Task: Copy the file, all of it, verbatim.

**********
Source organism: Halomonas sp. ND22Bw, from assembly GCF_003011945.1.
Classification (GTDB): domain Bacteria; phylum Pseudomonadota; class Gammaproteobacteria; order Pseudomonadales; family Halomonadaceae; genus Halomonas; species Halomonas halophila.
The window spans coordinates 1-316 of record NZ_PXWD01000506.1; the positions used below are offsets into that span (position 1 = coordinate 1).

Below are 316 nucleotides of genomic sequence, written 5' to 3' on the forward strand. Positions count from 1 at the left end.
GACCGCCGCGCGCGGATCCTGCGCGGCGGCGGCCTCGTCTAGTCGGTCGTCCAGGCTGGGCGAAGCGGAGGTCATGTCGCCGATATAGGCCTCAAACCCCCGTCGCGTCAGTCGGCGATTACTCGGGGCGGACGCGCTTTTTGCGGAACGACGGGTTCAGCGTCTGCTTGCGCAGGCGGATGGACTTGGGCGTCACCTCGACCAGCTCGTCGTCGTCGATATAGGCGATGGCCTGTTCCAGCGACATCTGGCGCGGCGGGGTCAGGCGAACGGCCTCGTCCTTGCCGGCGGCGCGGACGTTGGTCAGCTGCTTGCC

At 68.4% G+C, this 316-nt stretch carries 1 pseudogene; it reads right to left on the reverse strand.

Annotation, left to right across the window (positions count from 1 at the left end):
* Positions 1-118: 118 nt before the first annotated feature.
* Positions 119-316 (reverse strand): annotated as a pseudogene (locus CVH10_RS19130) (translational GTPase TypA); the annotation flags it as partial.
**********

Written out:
Source organism: Halomonas sp. ND22Bw, from assembly GCF_003011945.1.
Classification (GTDB): domain Bacteria; phylum Pseudomonadota; class Gammaproteobacteria; order Pseudomonadales; family Halomonadaceae; genus Halomonas; species Halomonas halophila.
The window spans coordinates 1-316 of record NZ_PXWD01000506.1; the positions used below are offsets into that span (position 1 = coordinate 1).

Below are 316 nucleotides of genomic sequence, written 5' to 3' on the forward strand. Positions count from 1 at the left end.
GACCGCCGCGCGCGGATCCTGCGCGGCGGCGGCCTCGTCTAGTCGGTCGTCCAGGCTGGGCGAAGCGGAGGTCATGTCGCCGATATAGGCCTCAAACCCCCGTCGCGTCAGTCGGCGATTACTCGGGGCGGACGCGCTTTTTGCGGAACGACGGGTTCAGCGTCTGCTTGCGCAGGCGGATGGACTTGGGCGTCACCTCGACCAGCTCGTCGTCGTCGATATAGGCGATGGCCTGTTCCAGCGACATCTGGCGCGGCGGGGTCAGGCGAACGGCCTCGTCCTTGCCGGCGGCGCGGACGTTGGTCAGCTGCTTGCC

At 68.4% G+C, this 316-nt stretch carries 1 pseudogene; it reads right to left on the reverse strand.

Annotation, left to right across the window (positions count from 1 at the left end):
* Positions 1-118: 118 nt before the first annotated feature.
* Positions 119-316 (reverse strand): annotated as a pseudogene (locus CVH10_RS19130) (translational GTPase TypA); the annotation flags it as partial.